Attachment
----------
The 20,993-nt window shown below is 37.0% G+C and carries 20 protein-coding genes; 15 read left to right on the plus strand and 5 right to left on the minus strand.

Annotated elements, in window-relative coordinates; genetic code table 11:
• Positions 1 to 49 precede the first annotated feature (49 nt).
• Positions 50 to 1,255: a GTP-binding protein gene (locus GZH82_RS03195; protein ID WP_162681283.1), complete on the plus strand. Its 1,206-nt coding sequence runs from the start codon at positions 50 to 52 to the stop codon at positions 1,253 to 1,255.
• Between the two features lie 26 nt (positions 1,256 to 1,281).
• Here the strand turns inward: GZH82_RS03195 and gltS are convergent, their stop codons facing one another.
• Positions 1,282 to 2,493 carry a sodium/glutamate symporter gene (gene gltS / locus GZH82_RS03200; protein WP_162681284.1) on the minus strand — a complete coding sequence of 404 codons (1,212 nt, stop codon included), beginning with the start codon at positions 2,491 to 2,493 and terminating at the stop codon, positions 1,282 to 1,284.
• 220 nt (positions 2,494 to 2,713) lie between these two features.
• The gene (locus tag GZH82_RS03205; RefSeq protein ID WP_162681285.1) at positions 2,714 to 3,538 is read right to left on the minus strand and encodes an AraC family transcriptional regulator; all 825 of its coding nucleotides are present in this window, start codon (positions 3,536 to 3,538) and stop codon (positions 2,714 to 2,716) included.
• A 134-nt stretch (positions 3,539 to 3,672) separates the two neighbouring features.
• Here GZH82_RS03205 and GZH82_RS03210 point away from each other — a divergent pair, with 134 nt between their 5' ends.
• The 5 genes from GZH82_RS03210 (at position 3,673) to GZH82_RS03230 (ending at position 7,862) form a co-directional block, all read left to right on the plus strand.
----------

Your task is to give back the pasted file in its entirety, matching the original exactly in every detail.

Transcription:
The 20,993-nt window shown below is 37.0% G+C and carries 20 protein-coding genes; 15 read left to right on the plus strand and 5 right to left on the minus strand.

Annotated elements, in window-relative coordinates; genetic code table 11:
• Positions 1 to 49 precede the first annotated feature (49 nt).
• Positions 50 to 1,255: a GTP-binding protein gene (locus GZH82_RS03195; protein ID WP_162681283.1), complete on the plus strand. Its 1,206-nt coding sequence runs from the start codon at positions 50 to 52 to the stop codon at positions 1,253 to 1,255.
• Between the two features lie 26 nt (positions 1,256 to 1,281).
• Here the strand turns inward: GZH82_RS03195 and gltS are convergent, their stop codons facing one another.
• Positions 1,282 to 2,493 carry a sodium/glutamate symporter gene (gene gltS / locus GZH82_RS03200; protein WP_162681284.1) on the minus strand — a complete coding sequence of 404 codons (1,212 nt, stop codon included), beginning with the start codon at positions 2,491 to 2,493 and terminating at the stop codon, positions 1,282 to 1,284.
• 220 nt (positions 2,494 to 2,713) lie between these two features.
• The gene (locus tag GZH82_RS03205; RefSeq protein ID WP_162681285.1) at positions 2,714 to 3,538 is read right to left on the minus strand and encodes an AraC family transcriptional regulator; all 825 of its coding nucleotides are present in this window, start codon (positions 3,536 to 3,538) and stop codon (positions 2,714 to 2,716) included.
• A 134-nt stretch (positions 3,539 to 3,672) separates the two neighbouring features.
• Here GZH82_RS03205 and GZH82_RS03210 point away from each other — a divergent pair, with 134 nt between their 5' ends.
• The 5 genes from GZH82_RS03210 (at position 3,673) to GZH82_RS03230 (ending at position 7,862) form a co-directional block, all read left to right on the plus strand.